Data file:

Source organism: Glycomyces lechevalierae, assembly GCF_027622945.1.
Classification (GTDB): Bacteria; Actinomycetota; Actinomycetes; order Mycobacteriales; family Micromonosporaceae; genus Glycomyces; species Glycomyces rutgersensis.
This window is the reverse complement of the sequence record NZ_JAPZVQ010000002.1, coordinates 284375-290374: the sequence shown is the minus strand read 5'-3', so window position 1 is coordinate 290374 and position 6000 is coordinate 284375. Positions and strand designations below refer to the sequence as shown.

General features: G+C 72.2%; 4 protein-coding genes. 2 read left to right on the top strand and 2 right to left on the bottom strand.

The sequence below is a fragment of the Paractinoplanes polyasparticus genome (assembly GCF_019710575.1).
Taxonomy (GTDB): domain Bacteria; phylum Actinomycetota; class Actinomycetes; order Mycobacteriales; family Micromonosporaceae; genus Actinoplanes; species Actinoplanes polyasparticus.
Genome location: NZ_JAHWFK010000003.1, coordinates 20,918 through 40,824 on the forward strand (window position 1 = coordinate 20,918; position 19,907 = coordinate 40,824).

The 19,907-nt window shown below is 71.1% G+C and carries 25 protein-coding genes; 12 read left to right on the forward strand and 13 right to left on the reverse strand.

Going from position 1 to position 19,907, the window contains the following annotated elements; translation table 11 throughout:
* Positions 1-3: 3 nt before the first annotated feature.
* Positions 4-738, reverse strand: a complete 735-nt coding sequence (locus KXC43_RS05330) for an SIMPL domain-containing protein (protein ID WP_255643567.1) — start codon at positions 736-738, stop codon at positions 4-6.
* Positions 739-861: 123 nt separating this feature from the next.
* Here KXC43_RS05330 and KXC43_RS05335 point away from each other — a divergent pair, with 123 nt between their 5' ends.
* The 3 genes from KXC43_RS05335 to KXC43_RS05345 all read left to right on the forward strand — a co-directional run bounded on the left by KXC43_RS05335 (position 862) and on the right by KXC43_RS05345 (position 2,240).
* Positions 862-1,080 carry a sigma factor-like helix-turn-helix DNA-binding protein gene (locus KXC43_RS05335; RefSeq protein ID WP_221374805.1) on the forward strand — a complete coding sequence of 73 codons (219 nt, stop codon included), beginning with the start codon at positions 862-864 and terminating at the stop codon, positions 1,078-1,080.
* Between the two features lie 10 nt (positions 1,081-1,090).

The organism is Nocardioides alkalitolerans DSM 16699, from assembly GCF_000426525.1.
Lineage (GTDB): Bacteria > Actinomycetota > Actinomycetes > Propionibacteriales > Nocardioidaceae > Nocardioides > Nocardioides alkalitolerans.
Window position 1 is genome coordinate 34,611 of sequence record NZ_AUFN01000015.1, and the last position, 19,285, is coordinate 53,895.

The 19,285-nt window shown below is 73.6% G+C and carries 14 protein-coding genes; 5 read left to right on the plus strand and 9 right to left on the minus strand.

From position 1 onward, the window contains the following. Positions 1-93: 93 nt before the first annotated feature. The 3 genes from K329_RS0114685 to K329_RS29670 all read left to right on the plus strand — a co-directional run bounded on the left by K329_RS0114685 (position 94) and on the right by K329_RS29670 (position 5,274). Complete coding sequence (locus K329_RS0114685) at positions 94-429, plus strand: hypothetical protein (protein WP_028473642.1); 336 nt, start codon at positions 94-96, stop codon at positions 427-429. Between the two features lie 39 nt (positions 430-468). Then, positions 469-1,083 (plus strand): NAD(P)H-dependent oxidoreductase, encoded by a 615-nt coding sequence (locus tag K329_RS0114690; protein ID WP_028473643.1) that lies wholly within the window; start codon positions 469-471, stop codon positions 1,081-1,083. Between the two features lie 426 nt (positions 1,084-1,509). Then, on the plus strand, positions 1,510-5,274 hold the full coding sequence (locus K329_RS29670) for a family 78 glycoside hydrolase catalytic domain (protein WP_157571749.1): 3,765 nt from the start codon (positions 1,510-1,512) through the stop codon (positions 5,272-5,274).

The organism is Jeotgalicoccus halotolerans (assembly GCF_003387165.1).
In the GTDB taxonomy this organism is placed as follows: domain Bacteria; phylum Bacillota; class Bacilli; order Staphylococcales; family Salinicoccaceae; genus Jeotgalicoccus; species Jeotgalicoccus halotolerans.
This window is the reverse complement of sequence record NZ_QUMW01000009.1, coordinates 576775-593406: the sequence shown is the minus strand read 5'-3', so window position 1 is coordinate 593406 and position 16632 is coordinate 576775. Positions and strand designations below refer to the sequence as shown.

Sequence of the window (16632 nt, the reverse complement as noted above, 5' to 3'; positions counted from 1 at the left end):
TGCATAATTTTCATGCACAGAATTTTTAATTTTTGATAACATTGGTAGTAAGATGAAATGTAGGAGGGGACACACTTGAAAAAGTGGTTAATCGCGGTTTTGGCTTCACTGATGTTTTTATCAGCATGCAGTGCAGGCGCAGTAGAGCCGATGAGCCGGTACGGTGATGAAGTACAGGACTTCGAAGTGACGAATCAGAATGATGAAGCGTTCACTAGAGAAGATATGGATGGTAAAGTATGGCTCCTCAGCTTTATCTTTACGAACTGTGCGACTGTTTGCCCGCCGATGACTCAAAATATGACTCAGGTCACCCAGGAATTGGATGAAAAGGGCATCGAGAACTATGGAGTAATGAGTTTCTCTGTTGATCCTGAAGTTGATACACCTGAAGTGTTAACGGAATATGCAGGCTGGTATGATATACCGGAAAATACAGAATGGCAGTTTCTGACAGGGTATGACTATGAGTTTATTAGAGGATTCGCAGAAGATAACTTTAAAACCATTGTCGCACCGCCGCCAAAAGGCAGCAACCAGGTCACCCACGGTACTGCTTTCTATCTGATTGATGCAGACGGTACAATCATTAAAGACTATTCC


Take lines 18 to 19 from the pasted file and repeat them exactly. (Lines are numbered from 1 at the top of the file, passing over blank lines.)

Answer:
Lineage (GTDB): Bacteria > Actinomycetota > Actinomycetes > Propionibacteriales > Nocardioidaceae > Nocardioides > Nocardioides alkalitolerans.
Window position 1 is genome coordinate 34,611 of sequence record NZ_AUFN01000015.1, and the last position, 19,285, is coordinate 53,895.